I remember when GM put out the last year, very much improved Fiero—–and then cancelled it. I don’t think many of the enthusiast car mags approved of the cancellation, but the car was bleeding money and I guess GM had no choice.

    That shows that you need to get enough about the car right the first time so that owners will like it and feel loyal enough to the car to maybe buy the 2nd, improved version or at least recommend the car to their friends. But I don’t think that happened very often with the Fiero…..probably just the opposite.

    By the way, Bob Lutz, about the best automotive writer working today, talks about cancelling car lines in his column in Road & Track this month. A very interesting read, as usual.

    5+
    • boxdin

      Allante and Riata both sold in less numbers than Fiero in 1988 and werer kept. As GM said many times, GM has only one sports car; Corvette. Read wiki how Fiero was killed from inside GM.

      0
      • Mark

        But still probably had higher profits than the Fiero. Buick and especially Cadillac have very high margins making them very profitable in low numbers. BTW, both the Reatta and Allante were sports cars.

        1+
      • Paul Reed

        The Riatta and Ellante where absolutely garbage car packed with ridiculous amounts of unreliable unnecessary electronics. Those where definitely not sports cars.
        Pontiac was making too good of progress on the Fiero and Chevrolet demanded it be killed to save the expensive Corvette.

        0
  15. lawyer George

    Re: Th Fiero: I was temporarily engaged selling these new, waiting for injuries to heal from being T-boned by a woman applying make-up. I thought the Fiero were pretty and GM was professing pre-market 2 B pocket rockets, but were on delivery Stone Ponies fraught with drinking problems. My “demo” something salesmen actually had in those days -was the functional equivalent -Oldsmobile F 85.

    It was a comfortable enough car, but was under-powered in the extreme. The rubber-bands kept breaking and when it as converted to gas was created a disastrous, crippling expense of argyles which were were unable to withstand the rigors of being constantly soaked in raw gasoline occasioned by the requirement /necessity of putting one’s foot in the carburetor to lessen the wheeze to say nothing of the clear and present danger of being given an impromptu fiery preclude (a much better car) to the owner’s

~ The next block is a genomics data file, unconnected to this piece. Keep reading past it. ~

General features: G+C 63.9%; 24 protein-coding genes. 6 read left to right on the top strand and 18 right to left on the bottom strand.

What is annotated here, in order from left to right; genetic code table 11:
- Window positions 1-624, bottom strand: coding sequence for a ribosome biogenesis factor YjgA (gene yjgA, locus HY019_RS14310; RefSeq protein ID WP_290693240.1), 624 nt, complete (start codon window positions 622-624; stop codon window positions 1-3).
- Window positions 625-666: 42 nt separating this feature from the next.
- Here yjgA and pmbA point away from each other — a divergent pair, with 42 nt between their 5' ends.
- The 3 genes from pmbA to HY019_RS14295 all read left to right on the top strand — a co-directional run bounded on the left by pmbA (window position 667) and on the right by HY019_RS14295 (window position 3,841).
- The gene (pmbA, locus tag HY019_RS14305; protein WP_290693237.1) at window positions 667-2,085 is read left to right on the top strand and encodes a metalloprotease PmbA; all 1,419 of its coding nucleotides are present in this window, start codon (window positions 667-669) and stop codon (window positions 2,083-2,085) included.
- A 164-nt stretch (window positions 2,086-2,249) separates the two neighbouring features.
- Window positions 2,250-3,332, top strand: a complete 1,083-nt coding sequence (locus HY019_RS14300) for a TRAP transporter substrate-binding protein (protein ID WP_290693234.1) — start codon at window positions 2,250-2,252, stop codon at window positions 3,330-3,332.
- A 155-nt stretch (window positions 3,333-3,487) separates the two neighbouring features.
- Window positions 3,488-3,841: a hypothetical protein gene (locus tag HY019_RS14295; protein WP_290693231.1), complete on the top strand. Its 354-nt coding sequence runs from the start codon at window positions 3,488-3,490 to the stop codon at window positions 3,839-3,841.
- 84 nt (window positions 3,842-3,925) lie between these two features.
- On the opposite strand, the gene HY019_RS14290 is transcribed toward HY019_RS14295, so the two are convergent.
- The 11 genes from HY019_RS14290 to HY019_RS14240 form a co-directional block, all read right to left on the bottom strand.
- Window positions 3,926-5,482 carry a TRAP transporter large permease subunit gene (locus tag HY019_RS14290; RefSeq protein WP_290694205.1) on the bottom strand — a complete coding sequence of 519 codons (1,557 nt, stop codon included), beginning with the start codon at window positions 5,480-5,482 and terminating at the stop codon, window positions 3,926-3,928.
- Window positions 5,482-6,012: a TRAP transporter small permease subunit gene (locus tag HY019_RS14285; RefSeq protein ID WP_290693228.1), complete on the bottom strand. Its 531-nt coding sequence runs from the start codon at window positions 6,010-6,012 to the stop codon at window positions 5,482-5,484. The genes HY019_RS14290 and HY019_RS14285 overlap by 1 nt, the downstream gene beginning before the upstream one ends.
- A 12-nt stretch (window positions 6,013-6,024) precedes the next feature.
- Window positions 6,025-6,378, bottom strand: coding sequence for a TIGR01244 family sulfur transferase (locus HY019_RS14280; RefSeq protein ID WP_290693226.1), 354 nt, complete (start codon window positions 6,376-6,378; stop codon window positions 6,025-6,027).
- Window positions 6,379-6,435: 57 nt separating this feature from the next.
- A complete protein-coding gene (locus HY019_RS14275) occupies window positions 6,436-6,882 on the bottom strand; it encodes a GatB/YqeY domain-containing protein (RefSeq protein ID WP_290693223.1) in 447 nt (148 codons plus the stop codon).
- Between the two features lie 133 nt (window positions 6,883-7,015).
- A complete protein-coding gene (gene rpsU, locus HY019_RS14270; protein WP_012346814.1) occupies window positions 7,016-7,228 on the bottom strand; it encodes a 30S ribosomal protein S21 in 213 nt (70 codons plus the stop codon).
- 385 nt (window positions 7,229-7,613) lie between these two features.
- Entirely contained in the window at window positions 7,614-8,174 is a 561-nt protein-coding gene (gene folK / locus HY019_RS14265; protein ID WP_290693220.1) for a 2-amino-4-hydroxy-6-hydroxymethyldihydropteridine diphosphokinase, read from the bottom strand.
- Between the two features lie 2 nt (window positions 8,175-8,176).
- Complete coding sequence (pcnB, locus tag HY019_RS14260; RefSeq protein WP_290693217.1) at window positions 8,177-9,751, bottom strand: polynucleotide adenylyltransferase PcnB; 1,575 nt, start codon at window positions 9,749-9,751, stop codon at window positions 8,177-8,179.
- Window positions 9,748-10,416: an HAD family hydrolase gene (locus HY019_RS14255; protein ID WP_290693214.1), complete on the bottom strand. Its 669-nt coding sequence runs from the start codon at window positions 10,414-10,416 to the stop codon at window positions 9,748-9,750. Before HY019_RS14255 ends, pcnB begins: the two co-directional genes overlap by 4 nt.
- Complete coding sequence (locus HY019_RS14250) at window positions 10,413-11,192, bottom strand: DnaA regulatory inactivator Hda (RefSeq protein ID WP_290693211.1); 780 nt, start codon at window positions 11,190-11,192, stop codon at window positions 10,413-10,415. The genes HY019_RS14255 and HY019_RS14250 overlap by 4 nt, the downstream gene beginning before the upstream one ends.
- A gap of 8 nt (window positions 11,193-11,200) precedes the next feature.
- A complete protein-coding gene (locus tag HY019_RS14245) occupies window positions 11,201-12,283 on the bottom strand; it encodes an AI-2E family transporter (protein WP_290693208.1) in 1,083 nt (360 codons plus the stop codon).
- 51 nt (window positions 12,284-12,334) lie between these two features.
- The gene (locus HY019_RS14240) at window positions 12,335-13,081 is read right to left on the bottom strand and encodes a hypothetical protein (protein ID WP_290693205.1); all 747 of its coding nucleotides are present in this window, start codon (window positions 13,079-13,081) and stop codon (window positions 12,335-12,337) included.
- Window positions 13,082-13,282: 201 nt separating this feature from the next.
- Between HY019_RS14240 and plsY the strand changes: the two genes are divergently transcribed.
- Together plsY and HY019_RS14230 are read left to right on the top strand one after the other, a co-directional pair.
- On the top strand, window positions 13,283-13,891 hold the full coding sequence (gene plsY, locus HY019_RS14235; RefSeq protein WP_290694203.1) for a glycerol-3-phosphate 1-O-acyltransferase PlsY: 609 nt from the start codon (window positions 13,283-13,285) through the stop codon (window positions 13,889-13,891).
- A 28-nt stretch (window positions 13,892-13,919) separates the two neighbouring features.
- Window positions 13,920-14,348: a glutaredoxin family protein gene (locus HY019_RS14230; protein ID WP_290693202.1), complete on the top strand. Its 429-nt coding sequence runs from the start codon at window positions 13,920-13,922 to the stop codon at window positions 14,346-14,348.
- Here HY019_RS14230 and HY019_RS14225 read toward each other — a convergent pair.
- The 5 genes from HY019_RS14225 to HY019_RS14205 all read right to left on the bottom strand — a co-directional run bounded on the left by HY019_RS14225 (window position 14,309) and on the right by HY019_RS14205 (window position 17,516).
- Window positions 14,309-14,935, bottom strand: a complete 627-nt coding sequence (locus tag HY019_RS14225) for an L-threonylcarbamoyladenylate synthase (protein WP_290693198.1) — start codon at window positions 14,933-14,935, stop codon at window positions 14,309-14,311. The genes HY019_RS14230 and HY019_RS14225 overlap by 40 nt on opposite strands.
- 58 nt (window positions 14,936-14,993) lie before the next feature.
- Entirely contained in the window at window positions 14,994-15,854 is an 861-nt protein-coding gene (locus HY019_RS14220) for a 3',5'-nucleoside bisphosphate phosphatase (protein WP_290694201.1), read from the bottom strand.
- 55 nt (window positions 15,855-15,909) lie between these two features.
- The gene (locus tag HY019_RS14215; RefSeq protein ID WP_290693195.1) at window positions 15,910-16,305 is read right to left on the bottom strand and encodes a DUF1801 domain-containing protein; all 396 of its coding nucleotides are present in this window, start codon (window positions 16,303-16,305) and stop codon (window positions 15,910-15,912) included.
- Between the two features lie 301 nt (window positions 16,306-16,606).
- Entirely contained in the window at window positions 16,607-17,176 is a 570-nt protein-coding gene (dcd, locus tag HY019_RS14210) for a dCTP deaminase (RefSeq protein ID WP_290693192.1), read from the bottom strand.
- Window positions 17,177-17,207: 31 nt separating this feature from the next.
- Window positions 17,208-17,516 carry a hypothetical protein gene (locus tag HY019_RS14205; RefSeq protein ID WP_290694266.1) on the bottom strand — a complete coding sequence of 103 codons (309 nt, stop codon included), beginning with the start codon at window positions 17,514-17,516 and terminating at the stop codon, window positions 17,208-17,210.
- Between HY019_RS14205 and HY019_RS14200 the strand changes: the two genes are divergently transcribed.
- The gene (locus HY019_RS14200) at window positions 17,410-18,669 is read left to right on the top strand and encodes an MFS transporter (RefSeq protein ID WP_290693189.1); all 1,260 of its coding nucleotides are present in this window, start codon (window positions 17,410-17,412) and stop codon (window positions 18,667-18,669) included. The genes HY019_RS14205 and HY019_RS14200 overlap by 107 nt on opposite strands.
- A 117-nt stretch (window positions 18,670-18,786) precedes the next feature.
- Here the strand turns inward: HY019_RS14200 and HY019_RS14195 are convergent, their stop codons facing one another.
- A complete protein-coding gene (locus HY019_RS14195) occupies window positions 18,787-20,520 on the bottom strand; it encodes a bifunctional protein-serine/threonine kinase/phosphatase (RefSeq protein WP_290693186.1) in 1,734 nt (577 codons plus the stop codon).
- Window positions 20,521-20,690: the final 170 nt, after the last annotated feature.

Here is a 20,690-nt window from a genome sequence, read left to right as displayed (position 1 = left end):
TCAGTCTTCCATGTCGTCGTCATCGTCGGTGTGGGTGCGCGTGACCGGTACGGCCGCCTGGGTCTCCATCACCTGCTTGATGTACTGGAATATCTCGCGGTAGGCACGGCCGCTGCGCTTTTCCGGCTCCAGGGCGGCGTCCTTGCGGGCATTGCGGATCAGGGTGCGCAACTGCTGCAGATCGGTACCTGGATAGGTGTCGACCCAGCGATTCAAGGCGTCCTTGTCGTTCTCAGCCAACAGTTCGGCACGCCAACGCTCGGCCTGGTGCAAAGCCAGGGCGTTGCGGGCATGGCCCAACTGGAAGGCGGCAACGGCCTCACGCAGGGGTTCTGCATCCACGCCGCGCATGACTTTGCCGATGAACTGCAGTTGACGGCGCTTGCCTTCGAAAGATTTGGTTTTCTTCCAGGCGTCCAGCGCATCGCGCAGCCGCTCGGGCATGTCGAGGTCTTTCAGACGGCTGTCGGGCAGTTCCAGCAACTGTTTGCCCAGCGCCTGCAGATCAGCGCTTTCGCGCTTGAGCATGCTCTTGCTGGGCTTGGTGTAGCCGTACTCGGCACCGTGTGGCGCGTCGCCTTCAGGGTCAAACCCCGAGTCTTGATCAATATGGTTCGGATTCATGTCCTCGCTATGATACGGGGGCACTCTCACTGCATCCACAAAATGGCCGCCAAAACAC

Final Exit where he/she a smoker.

    I don’t know what is wrong with the program upon which these are written and although i never revise anything I write and sending this one in in addition to the one above hoping it will come ut choppy that the F-85.

    One bright morning as the Olds & I were bumping and grinding our way to work on wide 4 lane controlled occasionally by red lights. Just as I was deceleration away from the light a giant blackbird creature swept down from the pole’s top and when just ahead of the grille, flapped its wings and the Olds downshifted! Upon arrival at the agency, I turned in the keys in trade for one of those compact neat S-10 Blaze 4×4 grossly under powered 2.8 tinfoil V6’s but more versatile to my needs.

    0
  16. John Taktikos

    I worked as a car hauler out of the Fiero plant. Not a GT. Formula model, GM was smart toward the end of production and put the V6 in the mundane models as well as GT and Formula. There is no paint on a Fiero, the color is in the plastic body panels.

    2+
  17. Johnny the mailman B

    I worked for a Pontiac dealer when these were released, it set a sales record for GM/Pontiac div…every Fiero that was available sold on first day of release…

    I remember going to GM school to learn about the new car details, one thing that always stuck with me was the “Mill and Drill” body mounting system, the cars body panels are not structural but are screwed on to plastic pads that are pressed into slots in the space frame. the whole car would go into a fixture to have those pads milled and drilled…this would ensure panel fitment would be perfect even if the frame was not.